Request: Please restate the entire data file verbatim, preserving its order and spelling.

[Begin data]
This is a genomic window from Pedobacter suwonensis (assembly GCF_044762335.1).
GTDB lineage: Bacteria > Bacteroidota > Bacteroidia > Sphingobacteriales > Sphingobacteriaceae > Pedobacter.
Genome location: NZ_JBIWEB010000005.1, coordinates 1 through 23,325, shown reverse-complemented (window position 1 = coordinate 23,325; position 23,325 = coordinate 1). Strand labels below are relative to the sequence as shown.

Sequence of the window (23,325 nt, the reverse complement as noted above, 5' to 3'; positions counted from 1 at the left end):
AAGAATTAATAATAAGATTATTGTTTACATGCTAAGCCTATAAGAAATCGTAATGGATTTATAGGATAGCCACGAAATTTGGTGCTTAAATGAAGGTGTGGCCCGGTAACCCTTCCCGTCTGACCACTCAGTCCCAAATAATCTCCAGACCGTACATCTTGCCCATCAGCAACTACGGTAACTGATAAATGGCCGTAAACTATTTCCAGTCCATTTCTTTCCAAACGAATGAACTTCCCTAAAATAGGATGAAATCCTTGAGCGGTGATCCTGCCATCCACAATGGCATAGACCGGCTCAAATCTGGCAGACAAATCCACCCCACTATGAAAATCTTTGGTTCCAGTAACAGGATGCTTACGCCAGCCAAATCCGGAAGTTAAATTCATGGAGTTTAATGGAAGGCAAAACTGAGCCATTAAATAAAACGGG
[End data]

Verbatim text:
This is a genomic window from Pedobacter suwonensis (assembly GCF_044762335.1).
GTDB lineage: Bacteria > Bacteroidota > Bacteroidia > Sphingobacteriales > Sphingobacteriaceae > Pedobacter.
Genome location: NZ_JBIWEB010000005.1, coordinates 1 through 23,325, shown reverse-complemented (window position 1 = coordinate 23,325; position 23,325 = coordinate 1). Strand labels below are relative to the sequence as shown.

Sequence of the window (23,325 nt, the reverse complement as noted above, 5' to 3'; positions counted from 1 at the left end):
AAGAATTAATAATAAGATTATTGTTTACATGCTAAGCCTATAAGAAATCGTAATGGATTTATAGGATAGCCACGAAATTTGGTGCTTAAATGAAGGTGTGGCCCGGTAACCCTTCCCGTCTGACCACTCAGTCCCAAATAATCTCCAGACCGTACATCTTGCCCATCAGCAACTACGGTAACTGATAAATGGCCGTAAACTATTTCCAGTCCATTTCTTTCCAAACGAATGAACTTCCCTAAAATAGGATGAAATCCTTGAGCGGTGATCCTGCCATCCACAATGGCATAGACCGGCTCAAATCTGGCAGACAAATCCACCCCACTATGAAAATCTTTGGTTCCAGTAACAGGATGCTTACGCCAGCCAAATCCGGAAGTTAAATTCATGGAGTTTAATGGAAGGCAAAACTGAGCCATTAAATAAAACGGG